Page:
Talk Therapy: Meeting with a Psychiatrist
When it came to speaking with a mental health professional, I didn’t know where to start. I felt exposed and uncomfortable sitting in a room with someone I didn’t know, having to share my most private thoughts.
Over the last few years, I’ve met with two family doctors, two resident psychiatrists, a counsellor at a suicide prevention centre and my current psychiatrist. I started seeing my psychiatrist weekly in the fall of 2013 and we now meet every 3-4 weeks.
- Psychiatrists are medically trained doctors that have then specialized in psychiatry (can prescribe medication).
- Psychologists have doctoral degrees in counselling or clinical psychology (can’t provide prescriptions in most areas).
- Counsellors often have masters degrees in counselling psychology or degrees in social work.
What is talk therapy?
Talk therapy is scheduled time with a good listener, who knows mental illness.
I work with my psychiatrist to discuss both positive and negative experiences, emotions and thoughts. We work on sources of stress and sadness, exploring what’s troubling me and where these thoughts come from.
Talk Therapy in Action:
For example, when I was looking for employment, it was easy to get dejected and disheartened. With depression, I lost confidence in myself and my skills more readily than I normally would. I used the skills I’ve learned in Cognitive Behavioural Therapy and mindfulness to prevent these persistent negative thoughts from overwhelming me. In circumstances like this, having someone to talk with helped me to pull myself away from these depressed thoughts.
My psychiatrist reminded me of what I’ve accomplish and reinforced that it’s okay to not know exactly what type of work I want to do. I tried to reframe my thinking and view my job search as more of a journey of career exploration. If I found a position and later realized it wasn’t a good fit for me, I’d still learn about what I want to do. As long as I kept moving forward, networking and following my interests, I’d eventually find what I was searching for.
My psychiatrist also pointed out that some people work simply as a way to earn income, exploring their main passions outside of work (family, friends, travel, hobbies, etc.). In this way, talk therapy can offer another perspective that I may be too bogged down to think of, especially if my thoughts have become anxious and panicky.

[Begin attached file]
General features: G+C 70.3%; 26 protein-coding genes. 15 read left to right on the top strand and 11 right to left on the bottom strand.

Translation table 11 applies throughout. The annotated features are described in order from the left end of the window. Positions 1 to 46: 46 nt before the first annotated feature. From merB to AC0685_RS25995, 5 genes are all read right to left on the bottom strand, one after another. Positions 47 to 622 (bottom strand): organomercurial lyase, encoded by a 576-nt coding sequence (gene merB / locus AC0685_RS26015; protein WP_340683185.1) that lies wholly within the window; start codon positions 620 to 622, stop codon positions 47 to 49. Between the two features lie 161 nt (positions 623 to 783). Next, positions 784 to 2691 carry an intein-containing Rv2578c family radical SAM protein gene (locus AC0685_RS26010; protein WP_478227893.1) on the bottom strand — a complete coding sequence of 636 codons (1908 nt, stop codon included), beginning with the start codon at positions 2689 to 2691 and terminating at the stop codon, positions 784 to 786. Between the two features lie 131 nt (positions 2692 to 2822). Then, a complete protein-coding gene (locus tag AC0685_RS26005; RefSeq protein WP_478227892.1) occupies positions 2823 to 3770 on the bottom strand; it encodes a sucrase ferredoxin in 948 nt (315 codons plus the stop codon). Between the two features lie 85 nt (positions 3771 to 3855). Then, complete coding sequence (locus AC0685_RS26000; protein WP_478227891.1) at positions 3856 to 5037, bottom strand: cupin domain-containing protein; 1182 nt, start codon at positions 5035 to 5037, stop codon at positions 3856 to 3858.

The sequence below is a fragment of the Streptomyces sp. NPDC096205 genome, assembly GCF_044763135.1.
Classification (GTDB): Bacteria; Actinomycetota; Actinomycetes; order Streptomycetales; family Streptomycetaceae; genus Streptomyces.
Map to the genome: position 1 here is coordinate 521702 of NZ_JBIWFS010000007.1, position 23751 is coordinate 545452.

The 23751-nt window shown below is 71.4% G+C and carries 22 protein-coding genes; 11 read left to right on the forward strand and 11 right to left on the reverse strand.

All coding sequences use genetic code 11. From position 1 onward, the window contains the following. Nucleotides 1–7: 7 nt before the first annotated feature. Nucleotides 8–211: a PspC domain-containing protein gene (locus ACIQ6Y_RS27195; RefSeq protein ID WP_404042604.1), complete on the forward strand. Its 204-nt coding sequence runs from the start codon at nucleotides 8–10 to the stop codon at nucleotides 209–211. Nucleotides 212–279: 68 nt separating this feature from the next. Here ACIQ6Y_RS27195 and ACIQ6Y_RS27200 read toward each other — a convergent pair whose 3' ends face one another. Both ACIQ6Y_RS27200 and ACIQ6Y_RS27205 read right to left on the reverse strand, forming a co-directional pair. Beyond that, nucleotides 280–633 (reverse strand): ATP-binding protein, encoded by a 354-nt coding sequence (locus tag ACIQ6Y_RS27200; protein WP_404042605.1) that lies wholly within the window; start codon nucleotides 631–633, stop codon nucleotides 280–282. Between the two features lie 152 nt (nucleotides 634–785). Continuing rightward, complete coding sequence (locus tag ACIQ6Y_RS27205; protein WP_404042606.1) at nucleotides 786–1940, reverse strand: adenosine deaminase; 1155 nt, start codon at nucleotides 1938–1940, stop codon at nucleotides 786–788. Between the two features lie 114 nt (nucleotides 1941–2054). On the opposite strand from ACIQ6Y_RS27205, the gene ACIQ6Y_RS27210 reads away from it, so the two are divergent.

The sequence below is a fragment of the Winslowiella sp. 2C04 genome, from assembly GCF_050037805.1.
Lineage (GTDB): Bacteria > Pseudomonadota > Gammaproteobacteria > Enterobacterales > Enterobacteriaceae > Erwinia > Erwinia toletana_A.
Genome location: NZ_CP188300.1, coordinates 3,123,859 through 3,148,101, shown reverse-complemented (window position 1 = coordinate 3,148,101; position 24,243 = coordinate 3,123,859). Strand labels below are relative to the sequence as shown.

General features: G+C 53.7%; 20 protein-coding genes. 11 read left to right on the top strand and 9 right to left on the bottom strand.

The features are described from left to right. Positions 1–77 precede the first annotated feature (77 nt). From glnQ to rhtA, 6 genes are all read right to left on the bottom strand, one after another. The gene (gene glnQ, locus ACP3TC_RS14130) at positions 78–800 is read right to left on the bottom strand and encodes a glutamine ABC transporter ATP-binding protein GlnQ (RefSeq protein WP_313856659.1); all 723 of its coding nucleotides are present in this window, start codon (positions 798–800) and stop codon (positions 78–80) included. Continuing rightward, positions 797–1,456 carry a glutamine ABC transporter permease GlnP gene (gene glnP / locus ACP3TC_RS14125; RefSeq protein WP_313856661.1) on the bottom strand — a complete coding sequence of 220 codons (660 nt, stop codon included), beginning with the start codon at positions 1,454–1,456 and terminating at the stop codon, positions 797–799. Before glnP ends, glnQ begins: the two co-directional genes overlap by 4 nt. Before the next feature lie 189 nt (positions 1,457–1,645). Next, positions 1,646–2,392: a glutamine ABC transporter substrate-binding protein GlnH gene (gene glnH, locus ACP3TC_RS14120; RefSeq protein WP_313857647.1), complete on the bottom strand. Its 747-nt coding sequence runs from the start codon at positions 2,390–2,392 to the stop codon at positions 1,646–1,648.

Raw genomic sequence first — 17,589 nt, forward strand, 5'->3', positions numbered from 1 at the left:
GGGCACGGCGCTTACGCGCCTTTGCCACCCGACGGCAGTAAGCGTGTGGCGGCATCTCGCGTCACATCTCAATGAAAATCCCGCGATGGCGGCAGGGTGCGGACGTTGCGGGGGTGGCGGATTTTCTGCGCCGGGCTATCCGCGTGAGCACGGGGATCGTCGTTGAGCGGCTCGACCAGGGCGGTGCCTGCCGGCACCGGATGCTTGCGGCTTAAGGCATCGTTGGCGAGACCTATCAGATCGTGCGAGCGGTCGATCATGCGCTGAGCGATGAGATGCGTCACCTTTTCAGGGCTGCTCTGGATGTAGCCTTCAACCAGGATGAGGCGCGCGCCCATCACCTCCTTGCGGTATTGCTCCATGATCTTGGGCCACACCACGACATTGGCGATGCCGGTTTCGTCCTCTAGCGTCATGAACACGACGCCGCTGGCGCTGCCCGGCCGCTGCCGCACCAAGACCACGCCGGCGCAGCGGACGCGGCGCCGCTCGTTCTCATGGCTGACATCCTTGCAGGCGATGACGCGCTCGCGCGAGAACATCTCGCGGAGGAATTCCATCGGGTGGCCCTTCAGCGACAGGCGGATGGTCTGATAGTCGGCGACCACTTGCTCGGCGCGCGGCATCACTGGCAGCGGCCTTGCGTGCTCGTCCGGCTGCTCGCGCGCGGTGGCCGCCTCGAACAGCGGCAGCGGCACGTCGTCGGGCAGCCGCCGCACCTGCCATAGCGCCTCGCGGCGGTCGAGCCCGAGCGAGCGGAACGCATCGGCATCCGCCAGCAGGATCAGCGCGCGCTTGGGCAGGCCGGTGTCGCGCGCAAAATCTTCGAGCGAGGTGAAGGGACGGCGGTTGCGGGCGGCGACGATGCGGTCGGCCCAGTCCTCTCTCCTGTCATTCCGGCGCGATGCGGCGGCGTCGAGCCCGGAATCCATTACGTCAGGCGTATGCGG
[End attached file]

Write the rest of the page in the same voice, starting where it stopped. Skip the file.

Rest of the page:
Overcome the stigma of therapy
I used to be wary of the stigma attached to speaking with a counsellor or therapist. I thought I didn’t need another person’s help and that it was only another step in admitting I was unable to cope on my own. I thought I should have been able to figure things out myself, but mental illness isn’t something you can ‘figure out’. It’s this disconnect from rational thought and increases in anxiety and sadness that depression causes.
Some people are wary of stigma and think they can get all of the same benefits of talk therapy from meeting with family or friends. But even talking to friends and family may not be enough. If they don’t have an extensive knowledge of mental illness to draw upon, they could miss important warning signs and symptoms.
A friend might listen to my troubles with finding work, lack of confidence and undervaluing of skills and offer to help me look for different work. This doesn’t take into consideration that I have a mental illness and that my self-questioning may be unwarranted and out of proportion. We could easily get caught up with worries that stem out of my depression and distorted thinking, rather than focusing on the underlining illness itself.
Make the most of every meeting
Talk therapy relies on a strong personal relationship between patient and professional. Sometimes this trust and understanding comes naturally and other times it requires more work. In the past, when I was very depressed and anxious, I would try to describe something that I was worried about only to have it interpreted another way and receive feedback on a different topic.
Some people I’ve done talk therapy have been great at seeing what I am really asking while others haven’t been as helpful. Because of this lack of trust and connection, I use to avoid talking about the things that were really on my mind. I didn’t mention how lonely I felt because I was embarrassed and ashamed about the being so. Before my attempt, I also used to avoid discussing suicidal thoughts because I didn’t think anyone could help.
My keys to talk therapy
- Be honest about all thoughts and feelings.
- Be open to discuss what’s really bothering me.
- Bring notes (to remember what to ask during sessions in case I get anxious).
- Find and build trust with my psychiatrist.
- Give talk therapy time and my psychiatrist a chance to help.
- Have reasonable expectations.
- Long wait lists can make us think that when we eventually see a psychiatrist they will be able to solve all our problems with mental illness. Even though it can take a long time to see a psychiatrist (wait lists can often be several months), talk therapy is only one aspect of a much larger recovery plan and not a cure on its own.
As I’ve gained more experience talking with mental health professionals, I’ve felt more relaxed and better able to open up about the issues that are troubling me most. Today, I see my psychiatrist much more like a mentor, someone I can bounce ideas off and work through my problems with.
I still find it difficult to talk about my painful emotions, but I know that I need someone to work through the pains in my mind just like I needed the help of a physiotherapist, a few years ago, for rehabilitation from back injuries.
More from writing on exploring my recovery from depression.